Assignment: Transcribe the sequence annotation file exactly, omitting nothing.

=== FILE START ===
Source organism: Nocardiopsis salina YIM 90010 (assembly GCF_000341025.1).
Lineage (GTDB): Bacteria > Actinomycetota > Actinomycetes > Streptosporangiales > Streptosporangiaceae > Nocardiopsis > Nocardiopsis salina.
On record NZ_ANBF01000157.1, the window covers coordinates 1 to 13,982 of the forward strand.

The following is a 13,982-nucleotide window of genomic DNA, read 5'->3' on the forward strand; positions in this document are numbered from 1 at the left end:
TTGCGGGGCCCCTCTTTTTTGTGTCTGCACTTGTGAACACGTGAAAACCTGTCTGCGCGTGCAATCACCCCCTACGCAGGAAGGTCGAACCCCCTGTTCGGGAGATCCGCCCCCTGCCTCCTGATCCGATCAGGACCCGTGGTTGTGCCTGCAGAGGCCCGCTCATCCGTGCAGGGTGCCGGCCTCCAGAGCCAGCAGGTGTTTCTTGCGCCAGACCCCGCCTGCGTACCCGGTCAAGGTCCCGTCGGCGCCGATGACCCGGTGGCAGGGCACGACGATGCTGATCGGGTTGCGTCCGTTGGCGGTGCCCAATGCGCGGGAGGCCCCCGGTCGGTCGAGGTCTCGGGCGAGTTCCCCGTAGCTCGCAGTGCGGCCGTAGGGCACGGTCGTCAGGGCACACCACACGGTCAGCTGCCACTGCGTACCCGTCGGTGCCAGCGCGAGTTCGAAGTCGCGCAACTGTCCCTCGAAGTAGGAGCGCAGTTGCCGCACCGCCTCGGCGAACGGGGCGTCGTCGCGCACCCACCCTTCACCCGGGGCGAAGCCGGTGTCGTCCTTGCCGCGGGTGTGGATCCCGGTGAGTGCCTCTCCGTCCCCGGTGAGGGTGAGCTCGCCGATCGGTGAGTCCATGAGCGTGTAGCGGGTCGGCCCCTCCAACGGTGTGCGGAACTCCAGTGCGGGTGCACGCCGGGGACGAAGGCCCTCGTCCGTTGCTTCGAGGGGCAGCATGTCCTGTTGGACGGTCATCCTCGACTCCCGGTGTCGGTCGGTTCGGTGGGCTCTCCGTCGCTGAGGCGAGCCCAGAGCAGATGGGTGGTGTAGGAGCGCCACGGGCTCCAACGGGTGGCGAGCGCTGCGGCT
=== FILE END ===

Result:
Source organism: Nocardiopsis salina YIM 90010 (assembly GCF_000341025.1).
Lineage (GTDB): Bacteria > Actinomycetota > Actinomycetes > Streptosporangiales > Streptosporangiaceae > Nocardiopsis > Nocardiopsis salina.
On record NZ_ANBF01000157.1, the window covers coordinates 1 to 13,982 of the forward strand.

The following is a 13,982-nucleotide window of genomic DNA, read 5'->3' on the forward strand; positions in this document are numbered from 1 at the left end:
TTGCGGGGCCCCTCTTTTTTGTGTCTGCACTTGTGAACACGTGAAAACCTGTCTGCGCGTGCAATCACCCCCTACGCAGGAAGGTCGAACCCCCTGTTCGGGAGATCCGCCCCCTGCCTCCTGATCCGATCAGGACCCGTGGTTGTGCCTGCAGAGGCCCGCTCATCCGTGCAGGGTGCCGGCCTCCAGAGCCAGCAGGTGTTTCTTGCGCCAGACCCCGCCTGCGTACCCGGTCAAGGTCCCGTCGGCGCCGATGACCCGGTGGCAGGGCACGACGATGCTGATCGGGTTGCGTCCGTTGGCGGTGCCCAATGCGCGGGAGGCCCCCGGTCGGTCGAGGTCTCGGGCGAGTTCCCCGTAGCTCGCAGTGCGGCCGTAGGGCACGGTCGTCAGGGCACACCACACGGTCAGCTGCCACTGCGTACCCGTCGGTGCCAGCGCGAGTTCGAAGTCGCGCAACTGTCCCTCGAAGTAGGAGCGCAGTTGCCGCACCGCCTCGGCGAACGGGGCGTCGTCGCGCACCCACCCTTCACCCGGGGCGAAGCCGGTGTCGTCCTTGCCGCGGGTGTGGATCCCGGTGAGTGCCTCTCCGTCCCCGGTGAGGGTGAGCTCGCCGATCGGTGAGTCCATGAGCGTGTAGCGGGTCGGCCCCTCCAACGGTGTGCGGAACTCCAGTGCGGGTGCACGCCGGGGACGAAGGCCCTCGTCCGTTGCTTCGAGGGGCAGCATGTCCTGTTGGACGGTCATCCTCGACTCCCGGTGTCGGTCGGTTCGGTGGGCTCTCCGTCGCTGAGGCGAGCCCAGAGCAGATGGGTGGTGTAGGAGCGCCACGGGCTCCAACGGGTGGCGAGCGCTGCGGCT